Quick question

Collapse
X
 
  • Filter
  • Time
  • Show
Clear All
new posts

    Quick question

    Hi team! Just a quick question. I started renting out my property in February this year. I had total income of 500 after deducting expences. I saw somwhere that I don't have to complete a tax return as my rental income is not above 2500 after deducting rental expencess. Am I right? Apart of that I am with full time salary. Any insight?

    #2
    You have to pay tax on it at your marginal rate regardless of whether you submit a tax return. You might as well submit a tax return in my view as it is a far easier way to declare the income and you will have to do so later anyway.

    Comment


      #3
      You need to contact HMRC and speak to them about paying your tax through paye. AndrewDod is mistaken, you do not also have to complete a self-assessment later.
      https://www.gov.uk/renting-out-a-property/paying-tax

      Comment


        #4
        Originally posted by Jon66 View Post
        You need to contact HMRC and speak to them about paying your tax through paye. AndrewDod is mistaken, you do not also have to complete a self-assessment later.
        https://www.gov.uk/renting-out-a-property/paying-tax
        Why not? If he made £500 profit at the onset of a tenancy in 2 months (when costs are high) annual profits are likely to be 5K per year - but we don't know exactly. Hardly likely to be below the 2500 limit.

        Comment


          #5
          Originally posted by Jarek View Post
          I started renting out my property in February this year. I had total income of 500 after deducting expenses.
          That's not income, that's profit.
          Income is the amount you received before deducting expenses.

          There aren't many rental properties that have rent low enough for the £2,500 per annum threshold.
          I saw somwhere that I don't have to complete a tax return as my rental income is not above 2500 after deducting rental expenses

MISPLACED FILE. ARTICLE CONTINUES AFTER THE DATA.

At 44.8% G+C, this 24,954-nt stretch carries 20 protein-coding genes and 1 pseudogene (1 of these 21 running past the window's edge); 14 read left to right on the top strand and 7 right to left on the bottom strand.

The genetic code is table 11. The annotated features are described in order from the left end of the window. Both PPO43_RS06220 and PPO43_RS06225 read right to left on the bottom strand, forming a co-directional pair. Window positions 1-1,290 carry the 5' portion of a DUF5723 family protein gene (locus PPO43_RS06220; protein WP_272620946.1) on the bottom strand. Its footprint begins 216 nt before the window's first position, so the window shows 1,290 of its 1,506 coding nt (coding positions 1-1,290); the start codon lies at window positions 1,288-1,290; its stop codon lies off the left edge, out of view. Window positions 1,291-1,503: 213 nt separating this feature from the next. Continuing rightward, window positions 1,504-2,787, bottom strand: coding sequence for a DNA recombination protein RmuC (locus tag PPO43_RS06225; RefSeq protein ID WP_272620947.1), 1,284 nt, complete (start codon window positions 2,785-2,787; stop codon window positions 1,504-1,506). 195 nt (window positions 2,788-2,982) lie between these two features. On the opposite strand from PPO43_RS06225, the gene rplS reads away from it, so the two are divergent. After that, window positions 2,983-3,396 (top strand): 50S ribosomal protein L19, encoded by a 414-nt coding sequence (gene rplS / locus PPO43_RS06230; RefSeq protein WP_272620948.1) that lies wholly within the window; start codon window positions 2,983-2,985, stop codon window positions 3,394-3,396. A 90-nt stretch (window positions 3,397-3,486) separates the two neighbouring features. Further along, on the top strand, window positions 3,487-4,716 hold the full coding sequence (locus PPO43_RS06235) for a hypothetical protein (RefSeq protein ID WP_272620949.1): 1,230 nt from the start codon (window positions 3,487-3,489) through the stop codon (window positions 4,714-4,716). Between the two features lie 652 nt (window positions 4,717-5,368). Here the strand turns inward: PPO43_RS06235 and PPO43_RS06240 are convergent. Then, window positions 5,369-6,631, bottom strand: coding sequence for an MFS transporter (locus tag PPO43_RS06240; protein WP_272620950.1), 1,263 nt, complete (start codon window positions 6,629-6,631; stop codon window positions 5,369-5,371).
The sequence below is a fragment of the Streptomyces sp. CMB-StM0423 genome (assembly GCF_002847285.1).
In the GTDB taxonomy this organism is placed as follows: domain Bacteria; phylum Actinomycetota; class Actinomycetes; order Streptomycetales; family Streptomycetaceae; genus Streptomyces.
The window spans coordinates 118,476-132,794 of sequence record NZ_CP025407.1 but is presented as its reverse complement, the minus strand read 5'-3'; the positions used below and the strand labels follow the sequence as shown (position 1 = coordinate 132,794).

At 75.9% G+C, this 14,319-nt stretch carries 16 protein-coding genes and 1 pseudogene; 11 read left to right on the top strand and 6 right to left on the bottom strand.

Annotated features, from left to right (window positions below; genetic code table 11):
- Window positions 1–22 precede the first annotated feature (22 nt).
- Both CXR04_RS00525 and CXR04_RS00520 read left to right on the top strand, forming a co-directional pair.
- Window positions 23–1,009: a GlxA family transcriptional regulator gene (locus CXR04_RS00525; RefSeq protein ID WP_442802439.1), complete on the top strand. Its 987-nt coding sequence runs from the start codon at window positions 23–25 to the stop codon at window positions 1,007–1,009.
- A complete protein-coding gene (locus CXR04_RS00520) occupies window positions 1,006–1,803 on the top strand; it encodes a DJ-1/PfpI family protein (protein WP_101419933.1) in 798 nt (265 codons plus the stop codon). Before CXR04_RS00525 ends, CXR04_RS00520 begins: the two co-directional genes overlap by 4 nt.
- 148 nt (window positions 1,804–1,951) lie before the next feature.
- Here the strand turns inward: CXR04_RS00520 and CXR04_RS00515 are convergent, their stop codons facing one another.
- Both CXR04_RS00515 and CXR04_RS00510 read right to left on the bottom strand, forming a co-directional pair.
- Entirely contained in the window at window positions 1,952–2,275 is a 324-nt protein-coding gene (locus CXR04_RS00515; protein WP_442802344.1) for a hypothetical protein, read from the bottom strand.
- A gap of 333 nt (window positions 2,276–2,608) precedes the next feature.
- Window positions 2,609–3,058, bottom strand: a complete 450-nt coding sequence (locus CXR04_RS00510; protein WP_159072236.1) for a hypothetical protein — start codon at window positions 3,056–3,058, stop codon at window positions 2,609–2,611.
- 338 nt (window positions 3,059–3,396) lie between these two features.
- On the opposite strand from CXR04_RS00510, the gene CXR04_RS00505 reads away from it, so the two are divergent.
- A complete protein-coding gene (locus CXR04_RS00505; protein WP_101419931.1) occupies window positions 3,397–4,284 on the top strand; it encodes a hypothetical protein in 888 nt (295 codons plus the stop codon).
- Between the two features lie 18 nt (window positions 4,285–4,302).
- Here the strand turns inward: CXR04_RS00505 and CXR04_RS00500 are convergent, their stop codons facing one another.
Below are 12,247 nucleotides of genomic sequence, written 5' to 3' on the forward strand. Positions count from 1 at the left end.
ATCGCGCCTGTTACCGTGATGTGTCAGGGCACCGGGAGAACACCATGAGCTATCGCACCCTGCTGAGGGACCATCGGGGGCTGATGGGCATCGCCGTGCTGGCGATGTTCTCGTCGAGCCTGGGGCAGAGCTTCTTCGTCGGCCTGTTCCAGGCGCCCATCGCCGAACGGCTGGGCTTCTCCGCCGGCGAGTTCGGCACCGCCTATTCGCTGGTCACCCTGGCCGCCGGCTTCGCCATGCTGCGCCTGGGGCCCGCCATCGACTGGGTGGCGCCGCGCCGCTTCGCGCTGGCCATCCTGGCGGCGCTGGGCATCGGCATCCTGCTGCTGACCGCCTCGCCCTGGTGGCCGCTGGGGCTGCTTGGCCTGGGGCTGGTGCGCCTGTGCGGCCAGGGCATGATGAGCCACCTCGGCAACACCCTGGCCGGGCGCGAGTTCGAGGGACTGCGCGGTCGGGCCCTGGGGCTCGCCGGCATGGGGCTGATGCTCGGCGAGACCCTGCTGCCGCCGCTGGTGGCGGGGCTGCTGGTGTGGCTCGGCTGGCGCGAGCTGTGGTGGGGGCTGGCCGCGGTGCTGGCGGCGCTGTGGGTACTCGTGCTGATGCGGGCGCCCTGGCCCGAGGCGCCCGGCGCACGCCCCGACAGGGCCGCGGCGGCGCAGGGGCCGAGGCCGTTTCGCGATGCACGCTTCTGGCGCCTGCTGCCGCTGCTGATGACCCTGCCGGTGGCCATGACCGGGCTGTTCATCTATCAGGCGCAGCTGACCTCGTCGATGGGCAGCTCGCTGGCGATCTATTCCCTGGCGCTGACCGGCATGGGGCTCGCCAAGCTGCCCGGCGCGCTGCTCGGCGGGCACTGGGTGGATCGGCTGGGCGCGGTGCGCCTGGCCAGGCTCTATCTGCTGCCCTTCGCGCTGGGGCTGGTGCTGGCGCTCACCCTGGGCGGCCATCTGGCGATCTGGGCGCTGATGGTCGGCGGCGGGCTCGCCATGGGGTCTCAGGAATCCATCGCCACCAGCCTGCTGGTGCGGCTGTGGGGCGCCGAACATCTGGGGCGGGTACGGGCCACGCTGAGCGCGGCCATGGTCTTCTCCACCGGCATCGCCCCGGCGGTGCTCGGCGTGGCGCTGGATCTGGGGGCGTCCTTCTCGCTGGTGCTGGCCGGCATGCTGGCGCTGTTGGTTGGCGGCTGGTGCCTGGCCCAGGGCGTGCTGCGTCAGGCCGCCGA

When you have a new source of income, you need to advise HMRC (phone call is fine).
          They will decide how you need to report and pay tax.

          They used to pretty much default to self assessment, but PAYE with an annual statement of income and expenses might be an option in your case.

          The deadline for advising HMRC that you received income in 2019/20 tax year has passed (5th October), so I'd do it as soon as you can.

          Without wishing to be too critical, this is a business (albeit a small one) and the time to be considering the tax isn't afterwards and based on something you "saw somewhere".
          They're not normally vindictive, but HMRC can fine you and levy fees for late reporting.
          When I post, I am expressing an opinion - feel free to disagree, I have been wrong before.
          Please don't act on my suggestions without checking with a grown-up (ideally some kind of expert).

          Comment


            #6
            AndrewDod ah yes, I see what you're thinking, if that's the case you would be correct of course.

            Comment


              #7
              Many thanks for your help!

              I had a chat with HMRC, and yay I don’t have to do self assessment, as I had a profit for last year less than 500£.

              thank you again for your time and help.

              Comment


                #8
                You sure you didn't make a loss that you want to carry forward to reduce tax the next year?

                Buy a book on property taxation. It will save you money. There are more than 10 taxes a landlord may pay.
                I am legally unqualified: If you need to rely on advice check it with a suitable authority - eg a solicitor specialising in landlord/tenant law...

                Comment

                Latest Activity

                Collapse

                • Switching mortgage to BTL and tax implications
                  by dotcotton999
                  Evening all,

                  I am currently looking to move house and also have a rental property that has around £200k equity in it.